While a majority of us sit in the air-conditioned rooms, bored with the teacher\\\\’s lectures in our science class, the students in the sub-Saharan and war-torn third world countries wake up at dawn to attend classes in order to get done with the lecture while there is still some light. This is not an exaggeration and has been backed by the statistical data published by various renowned newspapers, magazines, organizations, and research centers, including the United Nations, World Health Organization, and the World Bank.
A renowned university in Australia carried out one such research, and the results stated that an educational institution with nearly 75,000 pupils is consuming five hundred kilowatts per hour (kWh) on each student per year. While this might seem too much electricity consumption per student to you, you would be surprised to see how sharply contrasting are the numerical stats for the students in African and middle eastern states with unstable or underdeveloped state governments and economies. Most of the schools in these countries have very little to no access to stable electricity connections, with sub-Saharan African countries topping the list.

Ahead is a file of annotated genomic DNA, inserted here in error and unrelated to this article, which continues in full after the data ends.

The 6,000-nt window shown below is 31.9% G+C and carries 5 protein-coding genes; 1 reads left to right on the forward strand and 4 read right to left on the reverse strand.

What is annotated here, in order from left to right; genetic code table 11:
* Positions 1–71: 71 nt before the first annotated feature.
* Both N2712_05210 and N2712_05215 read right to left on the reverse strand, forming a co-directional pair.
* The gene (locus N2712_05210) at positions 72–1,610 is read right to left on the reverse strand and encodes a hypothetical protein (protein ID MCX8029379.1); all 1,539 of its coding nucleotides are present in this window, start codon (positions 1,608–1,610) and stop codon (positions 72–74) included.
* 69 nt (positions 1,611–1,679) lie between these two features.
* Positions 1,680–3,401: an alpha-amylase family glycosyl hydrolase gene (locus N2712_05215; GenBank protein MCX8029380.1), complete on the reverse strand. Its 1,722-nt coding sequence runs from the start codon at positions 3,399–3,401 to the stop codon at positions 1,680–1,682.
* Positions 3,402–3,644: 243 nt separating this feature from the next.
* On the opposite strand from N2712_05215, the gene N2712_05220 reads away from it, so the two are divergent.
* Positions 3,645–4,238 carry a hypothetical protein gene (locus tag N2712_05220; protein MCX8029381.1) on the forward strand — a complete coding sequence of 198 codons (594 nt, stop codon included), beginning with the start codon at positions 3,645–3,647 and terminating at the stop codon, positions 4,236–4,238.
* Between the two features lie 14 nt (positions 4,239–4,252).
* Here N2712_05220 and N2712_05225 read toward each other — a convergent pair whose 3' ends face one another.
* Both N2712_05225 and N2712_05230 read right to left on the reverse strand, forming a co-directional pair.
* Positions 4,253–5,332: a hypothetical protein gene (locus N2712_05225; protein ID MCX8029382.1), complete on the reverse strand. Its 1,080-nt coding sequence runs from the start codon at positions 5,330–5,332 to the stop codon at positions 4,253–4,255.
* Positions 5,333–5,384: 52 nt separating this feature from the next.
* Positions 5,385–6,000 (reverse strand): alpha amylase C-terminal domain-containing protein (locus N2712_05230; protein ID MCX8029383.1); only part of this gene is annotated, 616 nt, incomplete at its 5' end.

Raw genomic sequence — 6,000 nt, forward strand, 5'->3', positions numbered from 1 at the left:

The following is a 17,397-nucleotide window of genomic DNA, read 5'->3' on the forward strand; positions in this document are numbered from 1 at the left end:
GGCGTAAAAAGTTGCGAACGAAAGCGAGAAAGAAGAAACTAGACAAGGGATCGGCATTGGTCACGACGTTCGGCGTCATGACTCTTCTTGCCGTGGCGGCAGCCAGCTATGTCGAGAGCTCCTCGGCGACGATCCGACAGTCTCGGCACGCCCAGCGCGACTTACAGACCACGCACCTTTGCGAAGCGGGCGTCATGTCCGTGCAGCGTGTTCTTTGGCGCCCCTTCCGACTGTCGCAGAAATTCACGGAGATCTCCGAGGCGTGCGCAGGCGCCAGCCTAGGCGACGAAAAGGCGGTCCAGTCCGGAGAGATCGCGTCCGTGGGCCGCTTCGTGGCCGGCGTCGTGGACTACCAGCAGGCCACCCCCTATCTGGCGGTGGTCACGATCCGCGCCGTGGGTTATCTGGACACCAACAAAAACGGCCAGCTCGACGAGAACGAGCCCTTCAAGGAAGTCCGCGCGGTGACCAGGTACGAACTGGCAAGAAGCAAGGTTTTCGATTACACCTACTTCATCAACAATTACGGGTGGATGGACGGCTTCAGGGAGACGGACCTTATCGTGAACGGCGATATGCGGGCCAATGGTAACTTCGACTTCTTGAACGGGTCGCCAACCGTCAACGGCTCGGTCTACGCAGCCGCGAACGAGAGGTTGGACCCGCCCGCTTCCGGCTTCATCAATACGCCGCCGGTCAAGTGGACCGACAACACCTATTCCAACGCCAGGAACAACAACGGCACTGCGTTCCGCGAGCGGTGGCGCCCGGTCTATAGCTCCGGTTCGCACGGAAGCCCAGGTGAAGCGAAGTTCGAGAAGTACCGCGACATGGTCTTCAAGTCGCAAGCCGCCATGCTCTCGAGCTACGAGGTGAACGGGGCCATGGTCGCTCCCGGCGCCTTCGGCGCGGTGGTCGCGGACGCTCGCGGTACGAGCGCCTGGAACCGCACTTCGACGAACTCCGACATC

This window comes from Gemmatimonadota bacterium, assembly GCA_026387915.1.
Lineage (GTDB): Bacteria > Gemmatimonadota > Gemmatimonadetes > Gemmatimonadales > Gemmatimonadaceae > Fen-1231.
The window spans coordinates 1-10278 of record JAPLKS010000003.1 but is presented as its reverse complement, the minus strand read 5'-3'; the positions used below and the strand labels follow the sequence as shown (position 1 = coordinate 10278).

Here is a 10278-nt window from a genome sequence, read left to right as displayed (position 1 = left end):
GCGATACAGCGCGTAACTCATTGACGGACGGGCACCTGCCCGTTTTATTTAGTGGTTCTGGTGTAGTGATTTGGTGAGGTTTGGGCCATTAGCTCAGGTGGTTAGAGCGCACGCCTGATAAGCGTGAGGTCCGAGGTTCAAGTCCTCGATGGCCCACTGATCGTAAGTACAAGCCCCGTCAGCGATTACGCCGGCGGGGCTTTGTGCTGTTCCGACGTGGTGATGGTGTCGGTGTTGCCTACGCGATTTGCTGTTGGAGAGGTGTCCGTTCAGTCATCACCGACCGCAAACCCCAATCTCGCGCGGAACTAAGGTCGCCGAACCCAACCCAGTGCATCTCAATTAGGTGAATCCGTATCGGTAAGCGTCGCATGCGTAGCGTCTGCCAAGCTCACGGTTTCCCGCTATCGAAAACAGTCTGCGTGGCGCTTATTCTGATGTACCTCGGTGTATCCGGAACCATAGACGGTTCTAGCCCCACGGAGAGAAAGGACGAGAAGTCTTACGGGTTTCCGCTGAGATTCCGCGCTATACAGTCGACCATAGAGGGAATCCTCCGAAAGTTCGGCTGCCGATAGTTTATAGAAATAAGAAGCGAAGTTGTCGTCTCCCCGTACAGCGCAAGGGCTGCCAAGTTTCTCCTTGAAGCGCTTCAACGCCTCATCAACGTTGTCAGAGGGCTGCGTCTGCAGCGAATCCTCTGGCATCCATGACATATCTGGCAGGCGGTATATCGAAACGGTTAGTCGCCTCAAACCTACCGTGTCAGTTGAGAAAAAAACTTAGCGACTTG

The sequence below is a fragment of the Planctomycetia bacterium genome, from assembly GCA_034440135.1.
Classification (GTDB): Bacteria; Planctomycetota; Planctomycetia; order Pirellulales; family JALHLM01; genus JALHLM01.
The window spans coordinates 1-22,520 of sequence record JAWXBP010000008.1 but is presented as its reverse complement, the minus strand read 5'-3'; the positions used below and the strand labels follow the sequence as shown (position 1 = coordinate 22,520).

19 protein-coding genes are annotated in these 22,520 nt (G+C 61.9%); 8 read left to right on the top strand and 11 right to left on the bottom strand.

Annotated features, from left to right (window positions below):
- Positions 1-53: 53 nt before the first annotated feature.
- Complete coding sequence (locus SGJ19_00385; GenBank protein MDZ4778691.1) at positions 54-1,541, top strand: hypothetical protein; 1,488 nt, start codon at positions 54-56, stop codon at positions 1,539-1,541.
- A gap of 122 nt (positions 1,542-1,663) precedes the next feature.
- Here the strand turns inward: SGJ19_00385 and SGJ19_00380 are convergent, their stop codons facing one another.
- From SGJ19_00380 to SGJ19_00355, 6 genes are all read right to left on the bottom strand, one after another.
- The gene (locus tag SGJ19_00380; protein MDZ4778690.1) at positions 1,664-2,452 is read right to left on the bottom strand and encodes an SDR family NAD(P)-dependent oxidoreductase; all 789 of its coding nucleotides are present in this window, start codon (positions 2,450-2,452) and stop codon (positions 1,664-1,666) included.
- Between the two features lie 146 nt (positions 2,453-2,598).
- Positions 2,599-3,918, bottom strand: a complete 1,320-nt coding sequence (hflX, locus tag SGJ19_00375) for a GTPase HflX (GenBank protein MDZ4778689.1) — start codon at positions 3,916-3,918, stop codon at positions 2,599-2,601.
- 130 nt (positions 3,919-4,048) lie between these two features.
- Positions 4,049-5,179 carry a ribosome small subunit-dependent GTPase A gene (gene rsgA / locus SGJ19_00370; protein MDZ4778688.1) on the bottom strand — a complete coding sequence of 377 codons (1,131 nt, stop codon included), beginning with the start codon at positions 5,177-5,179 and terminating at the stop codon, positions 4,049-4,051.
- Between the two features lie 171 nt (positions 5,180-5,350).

Similarly, a large majority of schools – both primary and secondary, as well as higher education institutions – in Peru do not have access to power. The same is the case with over fifty percent of villages in India and Bangladesh. This means that collectively, more than eighty-eight million students worldwide are deprived of electricity in classrooms. To sum it up, that is around one-third of the adolescent population and every one in three children across the globe. When we talk about lack of electricity, we do not mean luxuries refrigerators, generators, or computers, but the necessities such as light bulbs, fans, and running water.